The cross-party consensus among backbenchers against Vijayakala’s statement which included laudatory reference to the LTTE is a welcome development. Anything less from the UNP ranks and the party would have had a hole blown below its electoral waterline. The cross-party revulsion shows that there is zero-tolerance of the LTTE and para-LTTE sentiment even among parliamentarians who are not unsympathetic to the principle of devolution. Insofar as the Northern political mainstream has not renounced pro-LTTE sentiment, no real North-South consensus is possible, and without such a consensus, no Constitutional reform is imaginable. All that remains is the existing scheme of devolution. Even that is not a given. While there is still a sufficiently broad consensus to entrench existing devolution, a new Government is likely to respond swiftly and sharply to any continued manifestation of political militancy in the North.
The liberal atmosphere should have been utilized to make the Northern Provincial Council work as it was meant to in 1987-88. That was a real chance because of the confluence of two factors—peacetime and a liberal dispensation, unambiguously sympathetic to devolution, in Colombo. This chance was quite deliberately ignored and passed up, in favor of a new Constitution which would be “ekeeya” but not “unitary”!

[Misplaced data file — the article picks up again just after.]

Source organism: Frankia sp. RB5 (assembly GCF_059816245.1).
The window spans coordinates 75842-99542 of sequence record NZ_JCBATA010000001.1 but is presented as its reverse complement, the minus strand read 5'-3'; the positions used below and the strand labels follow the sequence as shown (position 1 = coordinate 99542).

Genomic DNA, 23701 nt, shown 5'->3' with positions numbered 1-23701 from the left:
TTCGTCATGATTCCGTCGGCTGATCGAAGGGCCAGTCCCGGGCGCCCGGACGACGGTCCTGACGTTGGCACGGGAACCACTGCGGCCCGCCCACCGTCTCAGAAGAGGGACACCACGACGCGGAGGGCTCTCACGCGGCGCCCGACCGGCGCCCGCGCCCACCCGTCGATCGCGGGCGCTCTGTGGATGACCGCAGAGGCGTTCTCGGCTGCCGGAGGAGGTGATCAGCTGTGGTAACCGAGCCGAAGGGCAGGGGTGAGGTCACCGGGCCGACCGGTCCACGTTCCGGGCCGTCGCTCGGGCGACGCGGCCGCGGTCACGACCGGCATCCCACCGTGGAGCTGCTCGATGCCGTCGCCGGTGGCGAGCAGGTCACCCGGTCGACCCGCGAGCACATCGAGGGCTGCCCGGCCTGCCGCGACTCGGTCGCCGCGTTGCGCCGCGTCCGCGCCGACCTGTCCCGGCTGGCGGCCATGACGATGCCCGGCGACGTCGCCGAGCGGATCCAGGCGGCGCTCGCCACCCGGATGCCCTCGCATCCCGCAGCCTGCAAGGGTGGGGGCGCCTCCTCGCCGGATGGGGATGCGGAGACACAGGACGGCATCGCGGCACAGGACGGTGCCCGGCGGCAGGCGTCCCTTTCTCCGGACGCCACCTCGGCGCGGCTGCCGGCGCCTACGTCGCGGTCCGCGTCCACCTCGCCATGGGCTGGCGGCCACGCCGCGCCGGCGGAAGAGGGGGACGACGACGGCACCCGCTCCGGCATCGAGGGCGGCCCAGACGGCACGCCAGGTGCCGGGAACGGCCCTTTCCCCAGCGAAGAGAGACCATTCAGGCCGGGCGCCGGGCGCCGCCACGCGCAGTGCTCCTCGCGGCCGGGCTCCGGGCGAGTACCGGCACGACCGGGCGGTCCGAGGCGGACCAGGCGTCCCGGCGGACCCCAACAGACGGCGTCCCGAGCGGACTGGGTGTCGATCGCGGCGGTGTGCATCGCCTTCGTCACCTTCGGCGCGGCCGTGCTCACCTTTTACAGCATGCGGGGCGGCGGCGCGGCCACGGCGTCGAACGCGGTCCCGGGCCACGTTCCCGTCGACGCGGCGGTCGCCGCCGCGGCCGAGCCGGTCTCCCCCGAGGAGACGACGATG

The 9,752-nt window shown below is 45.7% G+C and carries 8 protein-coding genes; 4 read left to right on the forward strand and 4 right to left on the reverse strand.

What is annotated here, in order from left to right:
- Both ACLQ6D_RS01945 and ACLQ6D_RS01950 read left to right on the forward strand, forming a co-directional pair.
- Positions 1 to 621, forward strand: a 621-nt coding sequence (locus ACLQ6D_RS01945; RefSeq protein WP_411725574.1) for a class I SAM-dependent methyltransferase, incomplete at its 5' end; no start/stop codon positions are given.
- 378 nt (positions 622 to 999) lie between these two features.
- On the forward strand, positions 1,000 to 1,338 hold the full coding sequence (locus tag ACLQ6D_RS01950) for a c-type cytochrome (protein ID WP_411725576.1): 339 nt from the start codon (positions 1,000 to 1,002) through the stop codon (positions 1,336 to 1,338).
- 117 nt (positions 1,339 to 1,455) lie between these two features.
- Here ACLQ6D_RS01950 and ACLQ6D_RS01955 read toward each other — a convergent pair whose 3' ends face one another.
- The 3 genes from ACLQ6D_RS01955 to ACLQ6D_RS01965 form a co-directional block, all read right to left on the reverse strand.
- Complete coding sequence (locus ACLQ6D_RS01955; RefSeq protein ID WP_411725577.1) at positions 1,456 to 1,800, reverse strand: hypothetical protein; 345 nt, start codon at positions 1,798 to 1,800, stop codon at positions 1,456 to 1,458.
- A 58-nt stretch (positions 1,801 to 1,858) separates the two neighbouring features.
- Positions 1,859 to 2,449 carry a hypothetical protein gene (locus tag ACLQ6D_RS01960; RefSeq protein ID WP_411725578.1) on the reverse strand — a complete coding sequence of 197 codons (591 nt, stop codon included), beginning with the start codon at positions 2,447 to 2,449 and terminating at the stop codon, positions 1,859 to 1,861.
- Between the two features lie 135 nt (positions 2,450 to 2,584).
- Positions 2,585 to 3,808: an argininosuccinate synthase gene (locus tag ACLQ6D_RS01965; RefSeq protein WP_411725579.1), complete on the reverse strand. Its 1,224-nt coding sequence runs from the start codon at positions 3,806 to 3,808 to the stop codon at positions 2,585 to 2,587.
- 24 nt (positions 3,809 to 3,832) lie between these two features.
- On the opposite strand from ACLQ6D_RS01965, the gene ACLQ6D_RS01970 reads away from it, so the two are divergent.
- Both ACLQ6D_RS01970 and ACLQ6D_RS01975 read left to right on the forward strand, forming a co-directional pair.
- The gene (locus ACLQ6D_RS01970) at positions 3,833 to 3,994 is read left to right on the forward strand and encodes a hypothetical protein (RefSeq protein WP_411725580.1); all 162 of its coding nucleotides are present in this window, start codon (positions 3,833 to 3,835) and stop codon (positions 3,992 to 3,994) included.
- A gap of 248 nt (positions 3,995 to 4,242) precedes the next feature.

Not only was the best the enemy of the good, the utopian was the enemy of the feasible and the imaginary of the real. Real gains in the now were passed up for a whole new Constitutional architecture in the supposedly near future. That is the narrative of Tamil politics: no notion of reforms as distinct from total transformation; no strategy of a “long march through the institutions”.
Any push for a new Constitution while Northern politics remains exhibitionistic and militant, is only likely to generate a backlash even against the existing Northern Provincial Council. The only prudent posture currently is a defensive one which can safeguard existing Constitutional arrangements for power-sharing and not an offensive one that drives for a new Constitution.
The nasty negativism of Northern politics, capped by Vijayakala’s unpardonable theatrics, has and will continue to mightily aid the rise of the New Right in the Sinhala areas, shifting the balance between Populism and ultra-nationalism in favor of the latter.
The ideological atmosphere on the island as a whole has never been more foreboding. To return to Yeats, “The best lack all conviction, while the worst/Are full of passionate intensity”. As blues guitarist Robert Cray sings, “The forecast calls for pain”.